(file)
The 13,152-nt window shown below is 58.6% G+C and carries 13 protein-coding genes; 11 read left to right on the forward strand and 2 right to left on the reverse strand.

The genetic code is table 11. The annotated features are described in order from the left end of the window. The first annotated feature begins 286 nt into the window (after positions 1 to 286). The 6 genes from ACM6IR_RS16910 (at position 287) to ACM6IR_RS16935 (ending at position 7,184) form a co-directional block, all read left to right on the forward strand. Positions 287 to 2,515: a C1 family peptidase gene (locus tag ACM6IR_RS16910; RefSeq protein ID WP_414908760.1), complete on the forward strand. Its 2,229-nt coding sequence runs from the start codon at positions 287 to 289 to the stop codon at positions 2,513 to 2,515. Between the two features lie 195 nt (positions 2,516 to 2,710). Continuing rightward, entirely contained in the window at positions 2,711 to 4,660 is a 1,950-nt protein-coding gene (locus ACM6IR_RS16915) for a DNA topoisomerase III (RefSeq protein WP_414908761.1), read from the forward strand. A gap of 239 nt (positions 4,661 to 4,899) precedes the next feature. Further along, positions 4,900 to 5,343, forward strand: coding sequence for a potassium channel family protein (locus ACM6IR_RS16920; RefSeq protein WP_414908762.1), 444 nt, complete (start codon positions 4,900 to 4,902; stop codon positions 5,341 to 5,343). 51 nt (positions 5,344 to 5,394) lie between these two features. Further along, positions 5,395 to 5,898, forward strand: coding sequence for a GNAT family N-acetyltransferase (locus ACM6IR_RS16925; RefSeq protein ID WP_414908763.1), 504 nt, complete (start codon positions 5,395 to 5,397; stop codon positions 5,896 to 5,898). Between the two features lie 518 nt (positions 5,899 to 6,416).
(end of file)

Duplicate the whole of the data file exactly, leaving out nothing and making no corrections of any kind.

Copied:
The 13,152-nt window shown below is 58.6% G+C and carries 13 protein-coding genes; 11 read left to right on the forward strand and 2 right to left on the reverse strand.

The genetic code is table 11. The annotated features are described in order from the left end of the window. The first annotated feature begins 286 nt into the window (after positions 1 to 286). The 6 genes from ACM6IR_RS16910 (at position 287) to ACM6IR_RS16935 (ending at position 7,184) form a co-directional block, all read left to right on the forward strand. Positions 287 to 2,515: a C1 family peptidase gene (locus tag ACM6IR_RS16910; RefSeq protein ID WP_414908760.1), complete on the forward strand. Its 2,229-nt coding sequence runs from the start codon at positions 287 to 289 to the stop codon at positions 2,513 to 2,515. Between the two features lie 195 nt (positions 2,516 to 2,710). Continuing rightward, entirely contained in the window at positions 2,711 to 4,660 is a 1,950-nt protein-coding gene (locus ACM6IR_RS16915) for a DNA topoisomerase III (RefSeq protein WP_414908761.1), read from the forward strand. A gap of 239 nt (positions 4,661 to 4,899) precedes the next feature. Further along, positions 4,900 to 5,343, forward strand: coding sequence for a potassium channel family protein (locus ACM6IR_RS16920; RefSeq protein WP_414908762.1), 444 nt, complete (start codon positions 4,900 to 4,902; stop codon positions 5,341 to 5,343). 51 nt (positions 5,344 to 5,394) lie between these two features. Further along, positions 5,395 to 5,898, forward strand: coding sequence for a GNAT family N-acetyltransferase (locus ACM6IR_RS16925; RefSeq protein ID WP_414908763.1), 504 nt, complete (start codon positions 5,395 to 5,397; stop codon positions 5,896 to 5,898). Between the two features lie 518 nt (positions 5,899 to 6,416).